Recently, the Department of Health and Human Services Office of the Inspector General (the OIG) released its work plan for 2015. The work plan provides stakeholders with a road map to the OIG’s activities in the coming year as they relate to its enforcement priorities and issues it will review and evaluate during the year. This post is one in a series that will outline the OIG’s activities, in 2015, for a specific industry sector – skilled nursing facilities (SNF).
Medicare Part A Billing
The OIG remains concerned about the high levels of therapy services being provided in the SNF setting despite its understanding that beneficiary characteristics have remained unchanged in FYs 2011 to 2013. It is going to continue to evaluate how CMS changes have and will effect these billing patterns.
Part B Services During Nursing Home Stays
The OIG is going to evaluate what it believes are questionable billing patterns associated with nursing homes and Medicare providers for Part B services provided to nursing home residents during non-Part A stays. A series of studies will examine several broad categories of services, such as foot care.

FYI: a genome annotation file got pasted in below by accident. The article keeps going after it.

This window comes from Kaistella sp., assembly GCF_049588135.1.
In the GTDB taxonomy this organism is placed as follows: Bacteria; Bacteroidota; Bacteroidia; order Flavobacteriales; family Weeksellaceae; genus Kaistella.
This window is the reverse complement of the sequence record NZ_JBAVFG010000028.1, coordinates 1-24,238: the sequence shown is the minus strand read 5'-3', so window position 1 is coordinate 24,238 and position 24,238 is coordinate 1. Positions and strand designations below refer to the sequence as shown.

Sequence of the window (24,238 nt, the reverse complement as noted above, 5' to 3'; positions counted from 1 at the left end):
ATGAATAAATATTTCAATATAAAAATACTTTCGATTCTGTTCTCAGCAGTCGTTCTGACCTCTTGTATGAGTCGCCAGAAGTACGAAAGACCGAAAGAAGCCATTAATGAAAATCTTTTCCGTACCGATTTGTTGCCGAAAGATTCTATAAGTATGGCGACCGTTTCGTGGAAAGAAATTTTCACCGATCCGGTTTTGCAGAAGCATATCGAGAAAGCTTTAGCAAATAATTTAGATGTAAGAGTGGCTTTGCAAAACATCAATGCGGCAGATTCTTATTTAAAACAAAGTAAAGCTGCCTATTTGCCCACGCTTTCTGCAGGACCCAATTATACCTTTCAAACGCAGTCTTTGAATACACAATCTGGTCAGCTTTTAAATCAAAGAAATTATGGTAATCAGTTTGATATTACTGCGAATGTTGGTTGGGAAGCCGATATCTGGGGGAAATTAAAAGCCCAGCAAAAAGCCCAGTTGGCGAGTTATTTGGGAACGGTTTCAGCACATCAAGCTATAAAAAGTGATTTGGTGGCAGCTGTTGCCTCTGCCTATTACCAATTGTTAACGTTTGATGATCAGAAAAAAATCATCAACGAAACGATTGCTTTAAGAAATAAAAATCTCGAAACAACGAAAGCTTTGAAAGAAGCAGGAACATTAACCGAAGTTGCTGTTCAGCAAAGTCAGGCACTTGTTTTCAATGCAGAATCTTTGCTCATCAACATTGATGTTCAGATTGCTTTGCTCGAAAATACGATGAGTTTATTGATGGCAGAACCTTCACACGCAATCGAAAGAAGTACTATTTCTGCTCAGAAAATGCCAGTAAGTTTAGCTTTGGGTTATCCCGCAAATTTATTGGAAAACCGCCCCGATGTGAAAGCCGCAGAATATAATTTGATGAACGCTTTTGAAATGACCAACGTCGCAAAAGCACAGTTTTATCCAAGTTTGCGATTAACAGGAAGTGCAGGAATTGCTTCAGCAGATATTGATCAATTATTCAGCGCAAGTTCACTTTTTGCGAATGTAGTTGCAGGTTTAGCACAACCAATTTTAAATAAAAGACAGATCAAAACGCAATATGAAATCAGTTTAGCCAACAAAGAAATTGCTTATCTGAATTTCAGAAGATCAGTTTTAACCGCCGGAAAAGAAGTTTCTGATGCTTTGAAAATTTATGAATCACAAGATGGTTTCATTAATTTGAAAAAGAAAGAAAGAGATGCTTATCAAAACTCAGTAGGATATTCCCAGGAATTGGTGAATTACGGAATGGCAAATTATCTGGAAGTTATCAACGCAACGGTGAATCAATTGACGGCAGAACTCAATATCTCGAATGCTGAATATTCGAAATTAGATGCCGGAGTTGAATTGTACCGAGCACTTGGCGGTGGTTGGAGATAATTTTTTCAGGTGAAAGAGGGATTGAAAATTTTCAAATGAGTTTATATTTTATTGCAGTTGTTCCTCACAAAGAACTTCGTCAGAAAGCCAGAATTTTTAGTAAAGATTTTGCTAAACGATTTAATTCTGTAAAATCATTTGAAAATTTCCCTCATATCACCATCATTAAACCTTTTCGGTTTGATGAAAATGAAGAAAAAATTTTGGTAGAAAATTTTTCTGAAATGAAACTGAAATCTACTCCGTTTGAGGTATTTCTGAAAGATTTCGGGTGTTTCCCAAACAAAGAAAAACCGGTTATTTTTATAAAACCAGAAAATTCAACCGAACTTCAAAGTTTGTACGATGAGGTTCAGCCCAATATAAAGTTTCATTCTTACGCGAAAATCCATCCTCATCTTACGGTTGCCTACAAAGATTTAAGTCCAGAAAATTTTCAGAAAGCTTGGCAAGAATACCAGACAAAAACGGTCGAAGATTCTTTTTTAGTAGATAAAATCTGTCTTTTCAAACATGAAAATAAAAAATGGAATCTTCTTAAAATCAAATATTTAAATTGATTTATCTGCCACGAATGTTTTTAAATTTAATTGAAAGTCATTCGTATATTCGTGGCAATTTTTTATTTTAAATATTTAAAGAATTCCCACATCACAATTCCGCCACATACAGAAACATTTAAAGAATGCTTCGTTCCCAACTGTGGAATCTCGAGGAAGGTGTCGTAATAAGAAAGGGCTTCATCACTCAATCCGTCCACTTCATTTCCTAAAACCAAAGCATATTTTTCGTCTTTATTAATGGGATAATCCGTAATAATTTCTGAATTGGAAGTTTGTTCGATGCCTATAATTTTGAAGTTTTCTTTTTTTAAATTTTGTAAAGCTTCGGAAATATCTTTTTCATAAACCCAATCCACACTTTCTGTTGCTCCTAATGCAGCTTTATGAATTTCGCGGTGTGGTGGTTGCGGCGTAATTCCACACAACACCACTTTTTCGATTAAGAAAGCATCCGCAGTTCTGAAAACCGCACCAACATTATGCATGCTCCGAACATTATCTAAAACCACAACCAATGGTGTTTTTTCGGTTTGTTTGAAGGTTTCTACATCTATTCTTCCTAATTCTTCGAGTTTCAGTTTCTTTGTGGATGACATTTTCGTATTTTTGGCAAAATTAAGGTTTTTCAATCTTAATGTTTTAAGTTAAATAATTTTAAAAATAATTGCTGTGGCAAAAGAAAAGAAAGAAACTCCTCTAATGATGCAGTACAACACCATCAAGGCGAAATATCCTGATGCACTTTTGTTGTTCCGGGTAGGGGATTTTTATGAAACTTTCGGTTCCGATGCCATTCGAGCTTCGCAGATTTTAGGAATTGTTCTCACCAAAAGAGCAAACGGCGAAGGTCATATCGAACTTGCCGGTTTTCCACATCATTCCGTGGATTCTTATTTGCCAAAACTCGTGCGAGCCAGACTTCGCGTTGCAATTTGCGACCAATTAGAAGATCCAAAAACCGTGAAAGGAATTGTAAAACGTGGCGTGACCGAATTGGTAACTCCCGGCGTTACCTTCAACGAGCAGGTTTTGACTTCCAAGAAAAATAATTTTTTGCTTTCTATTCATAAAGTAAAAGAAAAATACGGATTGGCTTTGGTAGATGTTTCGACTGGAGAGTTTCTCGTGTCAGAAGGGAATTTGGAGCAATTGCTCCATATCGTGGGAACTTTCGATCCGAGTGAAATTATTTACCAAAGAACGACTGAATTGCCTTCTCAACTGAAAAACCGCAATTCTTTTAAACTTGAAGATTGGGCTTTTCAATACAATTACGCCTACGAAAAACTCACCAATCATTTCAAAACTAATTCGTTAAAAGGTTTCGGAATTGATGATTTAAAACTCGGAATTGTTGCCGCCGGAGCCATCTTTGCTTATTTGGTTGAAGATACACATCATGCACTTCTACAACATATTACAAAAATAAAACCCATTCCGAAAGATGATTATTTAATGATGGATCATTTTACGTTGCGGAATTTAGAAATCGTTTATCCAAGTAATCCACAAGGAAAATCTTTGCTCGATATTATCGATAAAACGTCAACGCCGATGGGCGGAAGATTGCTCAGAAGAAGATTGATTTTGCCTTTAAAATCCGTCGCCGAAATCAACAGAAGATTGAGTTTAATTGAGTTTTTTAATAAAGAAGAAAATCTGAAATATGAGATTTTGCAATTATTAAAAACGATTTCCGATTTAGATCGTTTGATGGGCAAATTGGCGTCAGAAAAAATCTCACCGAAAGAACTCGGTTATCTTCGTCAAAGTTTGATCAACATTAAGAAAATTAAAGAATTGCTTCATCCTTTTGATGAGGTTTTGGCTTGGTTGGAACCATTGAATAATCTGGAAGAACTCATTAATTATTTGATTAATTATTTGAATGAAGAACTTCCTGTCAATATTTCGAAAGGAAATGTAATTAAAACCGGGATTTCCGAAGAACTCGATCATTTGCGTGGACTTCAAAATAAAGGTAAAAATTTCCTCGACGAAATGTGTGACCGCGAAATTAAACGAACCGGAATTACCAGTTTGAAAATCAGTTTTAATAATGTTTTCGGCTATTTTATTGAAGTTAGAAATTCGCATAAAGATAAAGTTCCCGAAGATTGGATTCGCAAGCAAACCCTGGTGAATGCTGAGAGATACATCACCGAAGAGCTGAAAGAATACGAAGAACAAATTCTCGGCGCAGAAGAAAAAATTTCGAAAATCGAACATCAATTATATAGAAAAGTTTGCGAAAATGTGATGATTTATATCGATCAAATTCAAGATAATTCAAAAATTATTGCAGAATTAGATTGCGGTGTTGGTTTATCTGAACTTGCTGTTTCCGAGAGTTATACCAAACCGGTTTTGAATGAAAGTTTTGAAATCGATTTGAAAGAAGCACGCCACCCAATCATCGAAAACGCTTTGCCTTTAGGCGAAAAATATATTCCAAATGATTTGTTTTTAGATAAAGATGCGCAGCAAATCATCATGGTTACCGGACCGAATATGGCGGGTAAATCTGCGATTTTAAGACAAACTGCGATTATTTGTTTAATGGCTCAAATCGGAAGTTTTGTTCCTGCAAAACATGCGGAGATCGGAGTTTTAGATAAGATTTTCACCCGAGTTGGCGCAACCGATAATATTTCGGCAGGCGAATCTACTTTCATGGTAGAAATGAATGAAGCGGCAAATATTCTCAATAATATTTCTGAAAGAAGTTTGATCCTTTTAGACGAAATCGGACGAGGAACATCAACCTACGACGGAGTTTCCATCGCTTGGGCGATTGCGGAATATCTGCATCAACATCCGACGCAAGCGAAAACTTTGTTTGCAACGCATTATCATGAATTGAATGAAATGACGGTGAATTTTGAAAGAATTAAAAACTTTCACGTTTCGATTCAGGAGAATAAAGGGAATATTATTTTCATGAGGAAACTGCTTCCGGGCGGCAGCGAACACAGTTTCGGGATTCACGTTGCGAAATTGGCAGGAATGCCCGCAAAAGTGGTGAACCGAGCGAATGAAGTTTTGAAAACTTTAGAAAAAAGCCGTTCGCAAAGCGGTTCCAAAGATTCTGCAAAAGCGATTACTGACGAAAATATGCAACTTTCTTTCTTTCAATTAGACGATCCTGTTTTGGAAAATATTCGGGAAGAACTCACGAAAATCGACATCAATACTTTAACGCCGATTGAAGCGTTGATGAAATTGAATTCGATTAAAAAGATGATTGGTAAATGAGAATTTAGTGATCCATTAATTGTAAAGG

State Agency Verification of Deficiency Corrections
A prior OIG review found that one State survey agency did not always verify that nursing homes corrected deficiencies identified during surveys in accordance with Federal requirements. Continuing on that investigative track, the OIG will take a broader look at whether State survey agencies verified correction plans for deficiencies identified during nursing home recertification surveys.
Program for National Background Checks for LTC Employees
The OIG is going to review the procedures implemented by participating States for long-term-care facilities or providers to conduct background checks on prospective employees and providers who would have direct access to patients and determine the costs of conducting background checks. Section 6201 of The Affordable Care Act (ACA) required the Secretary of Health and Human Services to carry out a nationwide program for States to conduct national and State background checks for prospective direct patient access employees of nursing facilities and other long-term-care providers.
Preventable Hospitalizations of Nursing Home Residents
This is an issue that has been studied widely and will likely lead to a “never event” type penalty system for SNF providers. The OIG is, again, looking at the extent to which Medicare beneficiaries residing in nursing homes are hospitalized as a result of conditions thought to be manageable or preventable in the nursing home setting.